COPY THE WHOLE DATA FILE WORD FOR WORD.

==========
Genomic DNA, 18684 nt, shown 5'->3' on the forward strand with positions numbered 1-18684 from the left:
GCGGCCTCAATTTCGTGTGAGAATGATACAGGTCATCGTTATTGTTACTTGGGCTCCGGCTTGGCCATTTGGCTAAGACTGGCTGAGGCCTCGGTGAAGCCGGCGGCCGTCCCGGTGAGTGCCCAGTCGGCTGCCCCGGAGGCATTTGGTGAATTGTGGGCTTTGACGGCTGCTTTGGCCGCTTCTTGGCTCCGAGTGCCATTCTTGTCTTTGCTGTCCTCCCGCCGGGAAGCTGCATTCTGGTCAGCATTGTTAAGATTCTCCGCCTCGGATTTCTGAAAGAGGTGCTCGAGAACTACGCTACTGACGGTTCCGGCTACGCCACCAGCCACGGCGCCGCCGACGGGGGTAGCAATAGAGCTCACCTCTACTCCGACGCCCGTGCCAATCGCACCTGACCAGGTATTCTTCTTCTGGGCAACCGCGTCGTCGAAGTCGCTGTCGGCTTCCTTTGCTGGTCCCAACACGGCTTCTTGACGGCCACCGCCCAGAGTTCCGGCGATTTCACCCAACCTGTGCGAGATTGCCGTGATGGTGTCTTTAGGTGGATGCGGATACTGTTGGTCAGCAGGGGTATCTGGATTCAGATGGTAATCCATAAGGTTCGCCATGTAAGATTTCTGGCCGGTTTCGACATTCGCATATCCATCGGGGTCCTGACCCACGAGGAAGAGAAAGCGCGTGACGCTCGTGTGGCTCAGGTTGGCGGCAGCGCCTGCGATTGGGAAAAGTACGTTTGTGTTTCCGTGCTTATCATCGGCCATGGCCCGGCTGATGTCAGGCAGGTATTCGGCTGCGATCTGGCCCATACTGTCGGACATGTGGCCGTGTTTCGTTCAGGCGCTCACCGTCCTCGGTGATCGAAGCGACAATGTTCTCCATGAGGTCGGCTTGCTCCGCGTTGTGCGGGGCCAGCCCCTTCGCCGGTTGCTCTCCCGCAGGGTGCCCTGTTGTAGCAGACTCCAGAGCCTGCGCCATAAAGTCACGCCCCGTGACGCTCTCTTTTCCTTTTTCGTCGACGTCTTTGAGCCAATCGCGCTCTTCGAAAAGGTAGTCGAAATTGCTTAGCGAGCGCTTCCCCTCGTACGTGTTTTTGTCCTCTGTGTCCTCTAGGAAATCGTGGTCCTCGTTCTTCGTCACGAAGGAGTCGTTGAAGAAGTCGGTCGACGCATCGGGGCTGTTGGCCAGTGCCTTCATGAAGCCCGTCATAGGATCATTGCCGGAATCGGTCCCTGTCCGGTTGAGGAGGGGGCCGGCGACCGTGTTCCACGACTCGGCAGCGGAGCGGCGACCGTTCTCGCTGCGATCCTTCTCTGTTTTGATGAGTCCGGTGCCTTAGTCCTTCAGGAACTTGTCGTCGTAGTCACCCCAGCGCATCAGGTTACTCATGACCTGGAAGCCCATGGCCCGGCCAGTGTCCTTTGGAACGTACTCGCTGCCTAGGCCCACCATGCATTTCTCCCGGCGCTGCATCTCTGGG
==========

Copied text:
Genomic DNA, 18684 nt, shown 5'->3' on the forward strand with positions numbered 1-18684 from the left:
GCGGCCTCAATTTCGTGTGAGAATGATACAGGTCATCGTTATTGTTACTTGGGCTCCGGCTTGGCCATTTGGCTAAGACTGGCTGAGGCCTCGGTGAAGCCGGCGGCCGTCCCGGTGAGTGCCCAGTCGGCTGCCCCGGAGGCATTTGGTGAATTGTGGGCTTTGACGGCTGCTTTGGCCGCTTCTTGGCTCCGAGTGCCATTCTTGTCTTTGCTGTCCTCCCGCCGGGAAGCTGCATTCTGGTCAGCATTGTTAAGATTCTCCGCCTCGGATTTCTGAAAGAGGTGCTCGAGAACTACGCTACTGACGGTTCCGGCTACGCCACCAGCCACGGCGCCGCCGACGGGGGTAGCAATAGAGCTCACCTCTACTCCGACGCCCGTGCCAATCGCACCTGACCAGGTATTCTTCTTCTGGGCAACCGCGTCGTCGAAGTCGCTGTCGGCTTCCTTTGCTGGTCCCAACACGGCTTCTTGACGGCCACCGCCCAGAGTTCCGGCGATTTCACCCAACCTGTGCGAGATTGCCGTGATGGTGTCTTTAGGTGGATGCGGATACTGTTGGTCAGCAGGGGTATCTGGATTCAGATGGTAATCCATAAGGTTCGCCATGTAAGATTTCTGGCCGGTTTCGACATTCGCATATCCATCGGGGTCCTGACCCACGAGGAAGAGAAAGCGCGTGACGCTCGTGTGGCTCAGGTTGGCGGCAGCGCCTGCGATTGGGAAAAGTACGTTTGTGTTTCCGTGCTTATCATCGGCCATGGCCCGGCTGATGTCAGGCAGGTATTCGGCTGCGATCTGGCCCATACTGTCGGACATGTGGCCGTGTTTCGTTCAGGCGCTCACCGTCCTCGGTGATCGAAGCGACAATGTTCTCCATGAGGTCGGCTTGCTCCGCGTTGTGCGGGGCCAGCCCCTTCGCCGGTTGCTCTCCCGCAGGGTGCCCTGTTGTAGCAGACTCCAGAGCCTGCGCCATAAAGTCACGCCCCGTGACGCTCTCTTTTCCTTTTTCGTCGACGTCTTTGAGCCAATCGCGCTCTTCGAAAAGGTAGTCGAAATTGCTTAGCGAGCGCTTCCCCTCGTACGTGTTTTTGTCCTCTGTGTCCTCTAGGAAATCGTGGTCCTCGTTCTTCGTCACGAAGGAGTCGTTGAAGAAGTCGGTCGACGCATCGGGGCTGTTGGCCAGTGCCTTCATGAAGCCCGTCATAGGATCATTGCCGGAATCGGTCCCTGTCCGGTTGAGGAGGGGGCCGGCGACCGTGTTCCACGACTCGGCAGCGGAGCGGCGACCGTTCTCGCTGCGATCCTTCTCTGTTTTGATGAGTCCGGTGCCTTAGTCCTTCAGGAACTTGTCGTCGTAGTCACCCCAGCGCATCAGGTTACTCATGACCTGGAAGCCCATGGCCCGGCCAGTGTCCTTTGGAACGTACTCGCTGCCTAGGCCCACCATGCATTTCTCCCGGCGCTGCATCTCTGGG